Excavation for the construction of a retirement community in the rural U.K. recently unearthed 42 skeletons in shallow graves that had their hands tied behind their backs.
But how the bodies ended up there and who they might represent remain unknown.
Contract archaeologists working with the builders have yet to provide local officials with a report about the remains, and county residents are calling for answers, local news site The Milton Keynes (MK) Citizen reported on Jan. 28.
The remains were discovered in December on West End Farm in Buckingham, England, after developer Brio Retirement Living Holding broke ground for 72 new apartments for retirees, according to MK Citizen. The shallowness of the graves and the fact that the skeletons' hands were bound suggested "they were prisoners of some kind," said District and Town Councillor Robin Stuchbury.
"They could date from Anglo-Saxon times, when there were killings in Buckingham, or from during the Civil War, which also saw casualties," Stuchbury told MK Citizen. "Or they could be criminals who were hanged on the gallows in the town."
Exclusive: More than 40 bodies found buried under Aylesbury Vale building sitehttps://t.co/gQMv18BFCSJanuary 29, 2020
Representatives of Bucks County Council's Archaeological Service (BCAS) said that they were aware of the find but had yet to receive further information about the discovery of the skeletons, MK Citizen reported.
"We are unable to comment on the archaeological remains discovered at the West End Farm site at present, as we are still awaiting a report detailing the results from the archaeological contractors," a spokesperson told MK Citizen.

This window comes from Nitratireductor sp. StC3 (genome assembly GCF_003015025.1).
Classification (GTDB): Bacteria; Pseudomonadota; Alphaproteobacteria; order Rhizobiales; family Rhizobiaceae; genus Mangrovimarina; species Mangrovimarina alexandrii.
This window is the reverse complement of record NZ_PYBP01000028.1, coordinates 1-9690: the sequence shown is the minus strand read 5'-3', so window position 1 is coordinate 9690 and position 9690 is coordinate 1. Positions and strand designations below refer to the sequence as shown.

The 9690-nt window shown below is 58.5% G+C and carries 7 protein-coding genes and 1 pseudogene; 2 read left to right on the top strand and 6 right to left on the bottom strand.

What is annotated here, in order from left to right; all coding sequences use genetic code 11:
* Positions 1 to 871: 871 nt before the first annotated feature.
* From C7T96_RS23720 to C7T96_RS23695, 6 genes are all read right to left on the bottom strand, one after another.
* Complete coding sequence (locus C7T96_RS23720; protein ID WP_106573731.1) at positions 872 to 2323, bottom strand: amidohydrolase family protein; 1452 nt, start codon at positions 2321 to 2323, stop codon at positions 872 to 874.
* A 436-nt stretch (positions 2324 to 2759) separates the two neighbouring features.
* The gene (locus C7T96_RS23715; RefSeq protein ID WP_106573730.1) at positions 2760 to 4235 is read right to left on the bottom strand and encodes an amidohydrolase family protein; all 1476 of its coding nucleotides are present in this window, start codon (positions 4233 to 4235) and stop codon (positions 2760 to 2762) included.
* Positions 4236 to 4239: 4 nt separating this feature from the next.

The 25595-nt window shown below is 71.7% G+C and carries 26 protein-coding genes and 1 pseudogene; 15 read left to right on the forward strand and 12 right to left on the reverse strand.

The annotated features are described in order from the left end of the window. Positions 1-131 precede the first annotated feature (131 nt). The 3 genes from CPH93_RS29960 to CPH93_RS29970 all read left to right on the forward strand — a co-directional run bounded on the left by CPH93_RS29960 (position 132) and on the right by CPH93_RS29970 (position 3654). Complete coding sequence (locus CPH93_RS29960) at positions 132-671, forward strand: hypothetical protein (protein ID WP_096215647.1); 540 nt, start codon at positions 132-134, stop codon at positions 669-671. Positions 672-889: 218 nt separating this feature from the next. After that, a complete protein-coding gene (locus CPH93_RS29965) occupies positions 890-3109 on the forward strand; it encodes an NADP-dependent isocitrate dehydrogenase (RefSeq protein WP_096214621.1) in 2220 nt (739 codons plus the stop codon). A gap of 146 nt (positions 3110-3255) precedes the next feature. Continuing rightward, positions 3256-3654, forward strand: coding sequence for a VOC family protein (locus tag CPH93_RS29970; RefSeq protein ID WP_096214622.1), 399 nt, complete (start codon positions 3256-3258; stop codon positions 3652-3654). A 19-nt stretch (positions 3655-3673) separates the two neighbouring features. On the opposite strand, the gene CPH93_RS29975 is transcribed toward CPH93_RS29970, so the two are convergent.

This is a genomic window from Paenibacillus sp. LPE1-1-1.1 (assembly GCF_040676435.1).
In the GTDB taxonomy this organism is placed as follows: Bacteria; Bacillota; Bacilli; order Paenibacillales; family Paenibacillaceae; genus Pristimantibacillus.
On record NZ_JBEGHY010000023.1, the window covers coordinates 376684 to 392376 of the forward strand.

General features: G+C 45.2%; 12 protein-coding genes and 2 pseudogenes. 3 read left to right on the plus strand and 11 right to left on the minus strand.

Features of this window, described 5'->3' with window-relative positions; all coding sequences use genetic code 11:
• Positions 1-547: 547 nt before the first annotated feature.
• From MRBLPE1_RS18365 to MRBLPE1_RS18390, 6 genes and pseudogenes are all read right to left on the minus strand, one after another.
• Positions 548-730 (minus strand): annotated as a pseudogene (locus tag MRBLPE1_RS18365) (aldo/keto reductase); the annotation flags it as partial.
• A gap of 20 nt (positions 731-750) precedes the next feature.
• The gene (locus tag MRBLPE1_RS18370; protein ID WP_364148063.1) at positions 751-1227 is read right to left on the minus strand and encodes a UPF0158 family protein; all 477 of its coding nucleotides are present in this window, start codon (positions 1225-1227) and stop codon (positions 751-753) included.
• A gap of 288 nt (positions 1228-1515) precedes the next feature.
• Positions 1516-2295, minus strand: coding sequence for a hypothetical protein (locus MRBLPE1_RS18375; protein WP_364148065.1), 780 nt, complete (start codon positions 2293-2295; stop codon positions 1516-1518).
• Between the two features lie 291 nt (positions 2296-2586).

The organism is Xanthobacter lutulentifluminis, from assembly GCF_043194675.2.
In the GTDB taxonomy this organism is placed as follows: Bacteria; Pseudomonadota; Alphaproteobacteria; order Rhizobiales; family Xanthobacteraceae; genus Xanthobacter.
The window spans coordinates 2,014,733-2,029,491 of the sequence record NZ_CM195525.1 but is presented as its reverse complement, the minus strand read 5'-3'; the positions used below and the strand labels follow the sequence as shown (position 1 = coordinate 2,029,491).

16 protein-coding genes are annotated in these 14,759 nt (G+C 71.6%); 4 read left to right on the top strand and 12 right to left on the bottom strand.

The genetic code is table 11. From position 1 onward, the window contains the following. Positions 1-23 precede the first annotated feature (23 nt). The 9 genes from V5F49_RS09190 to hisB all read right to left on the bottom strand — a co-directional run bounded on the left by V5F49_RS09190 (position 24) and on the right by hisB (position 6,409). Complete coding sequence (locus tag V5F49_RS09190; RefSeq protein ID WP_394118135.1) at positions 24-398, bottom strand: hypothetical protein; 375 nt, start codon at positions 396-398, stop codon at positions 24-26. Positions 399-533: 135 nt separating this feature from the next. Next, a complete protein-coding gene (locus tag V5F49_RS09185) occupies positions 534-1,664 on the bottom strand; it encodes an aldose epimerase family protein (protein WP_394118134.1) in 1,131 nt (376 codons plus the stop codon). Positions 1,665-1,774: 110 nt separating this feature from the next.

Analysis of the excavation would include descriptions of any artifacts found in the graves, as well as the skeletons' genders, ages and details of how they died. All of this would help determine who the people were and how they ended up buried together in these farmland mass graves — but it could be months before BCAS receives such a report, according to the BBC.
This find is of great historical significance to Buckingham, and it should not be hushed up," Stuchbury added.
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Originally published on Live Science.
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Mindy Weisberger is an editor at Scholastic and a former Live Science channel editor and senior writer. She has reported on general science, covering climate change, paleontology, biology, and space. Mindy studied film at Columbia University; prior to Live Science she produced, wrote and directed media for the American Museum of Natural History in New York City. Her videos about dinosaurs, astrophysics, biodiversity and evolution appear in museums and science centers worldwide, earning awards such as the CINE Golden Eagle and the Communicator Award of Excellence. Her writing has also appeared in Scientific American, The Washington Post and How It Works Magazine.